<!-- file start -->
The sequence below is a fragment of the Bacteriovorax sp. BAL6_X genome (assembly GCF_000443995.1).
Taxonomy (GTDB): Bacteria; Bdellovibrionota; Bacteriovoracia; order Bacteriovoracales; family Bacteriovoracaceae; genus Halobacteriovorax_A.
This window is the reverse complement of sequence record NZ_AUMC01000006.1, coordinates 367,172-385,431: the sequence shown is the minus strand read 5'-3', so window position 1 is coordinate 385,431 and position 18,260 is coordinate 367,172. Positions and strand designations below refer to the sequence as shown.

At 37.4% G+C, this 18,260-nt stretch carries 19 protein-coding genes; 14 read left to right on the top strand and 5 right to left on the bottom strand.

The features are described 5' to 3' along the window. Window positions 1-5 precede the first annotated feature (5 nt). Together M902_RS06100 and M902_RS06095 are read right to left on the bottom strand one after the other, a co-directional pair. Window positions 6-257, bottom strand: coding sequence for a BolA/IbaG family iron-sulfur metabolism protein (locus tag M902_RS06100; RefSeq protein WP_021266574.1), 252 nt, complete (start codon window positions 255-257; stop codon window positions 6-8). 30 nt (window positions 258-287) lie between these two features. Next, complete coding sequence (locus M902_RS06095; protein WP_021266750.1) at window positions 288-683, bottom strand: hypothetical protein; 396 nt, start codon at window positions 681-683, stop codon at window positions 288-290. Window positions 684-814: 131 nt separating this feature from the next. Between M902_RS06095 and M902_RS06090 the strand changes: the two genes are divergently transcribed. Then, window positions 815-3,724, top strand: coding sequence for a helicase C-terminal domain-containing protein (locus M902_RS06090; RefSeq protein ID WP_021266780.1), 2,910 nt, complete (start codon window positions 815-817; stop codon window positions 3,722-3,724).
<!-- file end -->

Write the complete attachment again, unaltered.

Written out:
The sequence below is a fragment of the Bacteriovorax sp. BAL6_X genome (assembly GCF_000443995.1).
Taxonomy (GTDB): Bacteria; Bdellovibrionota; Bacteriovoracia; order Bacteriovoracales; family Bacteriovoracaceae; genus Halobacteriovorax_A.
This window is the reverse complement of sequence record NZ_AUMC01000006.1, coordinates 367,172-385,431: the sequence shown is the minus strand read 5'-3', so window position 1 is coordinate 385,431 and position 18,260 is coordinate 367,172. Positions and strand designations below refer to the sequence as shown.

At 37.4% G+C, this 18,260-nt stretch carries 19 protein-coding genes; 14 read left to right on the top strand and 5 right to left on the bottom strand.

The features are described 5' to 3' along the window. Window positions 1-5 precede the first annotated feature (5 nt). Together M902_RS06100 and M902_RS06095 are read right to left on the bottom strand one after the other, a co-directional pair. Window positions 6-257, bottom strand: coding sequence for a BolA/IbaG family iron-sulfur metabolism protein (locus tag M902_RS06100; RefSeq protein WP_021266574.1), 252 nt, complete (start codon window positions 255-257; stop codon window positions 6-8). 30 nt (window positions 258-287) lie between these two features. Next, complete coding sequence (locus M902_RS06095; protein WP_021266750.1) at window positions 288-683, bottom strand: hypothetical protein; 396 nt, start codon at window positions 681-683, stop codon at window positions 288-290. Window positions 684-814: 131 nt separating this feature from the next. Between M902_RS06095 and M902_RS06090 the strand changes: the two genes are divergently transcribed. Then, window positions 815-3,724, top strand: coding sequence for a helicase C-terminal domain-containing protein (locus M902_RS06090; RefSeq protein ID WP_021266780.1), 2,910 nt, complete (start codon window positions 815-817; stop codon window positions 3,722-3,724).